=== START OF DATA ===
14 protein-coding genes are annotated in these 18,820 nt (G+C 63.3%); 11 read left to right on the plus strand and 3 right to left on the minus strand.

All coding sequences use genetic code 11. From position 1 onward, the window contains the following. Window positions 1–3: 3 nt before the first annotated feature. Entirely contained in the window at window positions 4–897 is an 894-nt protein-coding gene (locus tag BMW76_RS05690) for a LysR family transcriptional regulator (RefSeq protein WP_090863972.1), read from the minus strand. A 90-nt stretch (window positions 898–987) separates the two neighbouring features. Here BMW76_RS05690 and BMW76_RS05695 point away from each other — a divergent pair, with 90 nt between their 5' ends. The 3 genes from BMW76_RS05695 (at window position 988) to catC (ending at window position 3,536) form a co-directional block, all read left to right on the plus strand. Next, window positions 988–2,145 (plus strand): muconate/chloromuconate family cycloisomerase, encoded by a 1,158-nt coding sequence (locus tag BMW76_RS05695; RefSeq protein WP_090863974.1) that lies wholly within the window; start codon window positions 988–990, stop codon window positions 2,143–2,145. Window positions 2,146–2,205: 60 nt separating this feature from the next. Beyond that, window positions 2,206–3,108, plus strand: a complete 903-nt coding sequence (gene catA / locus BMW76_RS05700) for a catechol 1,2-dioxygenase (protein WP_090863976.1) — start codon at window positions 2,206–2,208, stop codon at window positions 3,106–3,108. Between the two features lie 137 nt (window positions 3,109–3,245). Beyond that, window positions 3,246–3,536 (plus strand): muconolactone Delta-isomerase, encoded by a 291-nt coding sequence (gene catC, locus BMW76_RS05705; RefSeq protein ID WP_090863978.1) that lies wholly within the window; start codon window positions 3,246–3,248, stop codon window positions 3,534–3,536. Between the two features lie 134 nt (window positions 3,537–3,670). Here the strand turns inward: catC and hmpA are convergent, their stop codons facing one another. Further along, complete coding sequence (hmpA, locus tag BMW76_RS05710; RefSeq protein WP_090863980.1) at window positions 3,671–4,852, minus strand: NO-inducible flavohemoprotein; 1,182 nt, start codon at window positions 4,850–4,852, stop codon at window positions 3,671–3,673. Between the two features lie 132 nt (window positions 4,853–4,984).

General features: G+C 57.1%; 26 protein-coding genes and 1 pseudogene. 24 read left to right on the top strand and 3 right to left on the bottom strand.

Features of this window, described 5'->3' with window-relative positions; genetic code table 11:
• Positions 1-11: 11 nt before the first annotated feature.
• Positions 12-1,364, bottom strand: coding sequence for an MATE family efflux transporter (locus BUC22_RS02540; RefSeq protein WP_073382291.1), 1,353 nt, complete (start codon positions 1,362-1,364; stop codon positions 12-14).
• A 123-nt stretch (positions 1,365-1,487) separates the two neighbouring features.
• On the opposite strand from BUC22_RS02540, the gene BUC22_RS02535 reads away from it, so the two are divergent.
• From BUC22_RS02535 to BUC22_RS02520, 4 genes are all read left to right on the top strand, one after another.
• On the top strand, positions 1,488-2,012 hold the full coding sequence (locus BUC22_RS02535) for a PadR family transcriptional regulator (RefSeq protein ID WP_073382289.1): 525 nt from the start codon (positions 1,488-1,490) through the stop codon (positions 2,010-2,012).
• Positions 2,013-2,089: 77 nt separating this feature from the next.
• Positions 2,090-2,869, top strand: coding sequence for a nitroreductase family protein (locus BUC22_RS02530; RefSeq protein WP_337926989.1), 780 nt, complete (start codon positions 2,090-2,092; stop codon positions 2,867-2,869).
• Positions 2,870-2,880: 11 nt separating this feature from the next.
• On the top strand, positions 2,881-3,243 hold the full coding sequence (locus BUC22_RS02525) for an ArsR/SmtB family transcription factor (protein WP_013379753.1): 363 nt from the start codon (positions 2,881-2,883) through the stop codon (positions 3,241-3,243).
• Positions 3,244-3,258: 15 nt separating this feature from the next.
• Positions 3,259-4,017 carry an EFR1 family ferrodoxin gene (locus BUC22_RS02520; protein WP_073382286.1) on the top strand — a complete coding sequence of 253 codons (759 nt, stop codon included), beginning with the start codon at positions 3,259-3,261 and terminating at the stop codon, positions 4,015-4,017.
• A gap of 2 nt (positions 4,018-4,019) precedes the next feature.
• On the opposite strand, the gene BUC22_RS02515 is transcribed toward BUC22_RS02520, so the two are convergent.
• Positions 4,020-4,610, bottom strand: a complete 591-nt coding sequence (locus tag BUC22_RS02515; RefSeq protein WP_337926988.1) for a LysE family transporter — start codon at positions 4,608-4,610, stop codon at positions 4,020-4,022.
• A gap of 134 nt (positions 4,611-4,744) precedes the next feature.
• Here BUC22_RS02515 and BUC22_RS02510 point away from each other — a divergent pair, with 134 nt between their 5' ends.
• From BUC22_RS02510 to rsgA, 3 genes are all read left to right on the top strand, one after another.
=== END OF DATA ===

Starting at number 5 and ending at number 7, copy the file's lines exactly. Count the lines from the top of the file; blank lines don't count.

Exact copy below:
• Positions 1-11: 11 nt before the first annotated feature.
• Positions 12-1,364, bottom strand: coding sequence for an MATE family efflux transporter (locus BUC22_RS02540; RefSeq protein WP_073382291.1), 1,353 nt, complete (start codon positions 1,362-1,364; stop codon positions 12-14).
• A 123-nt stretch (positions 1,365-1,487) separates the two neighbouring features.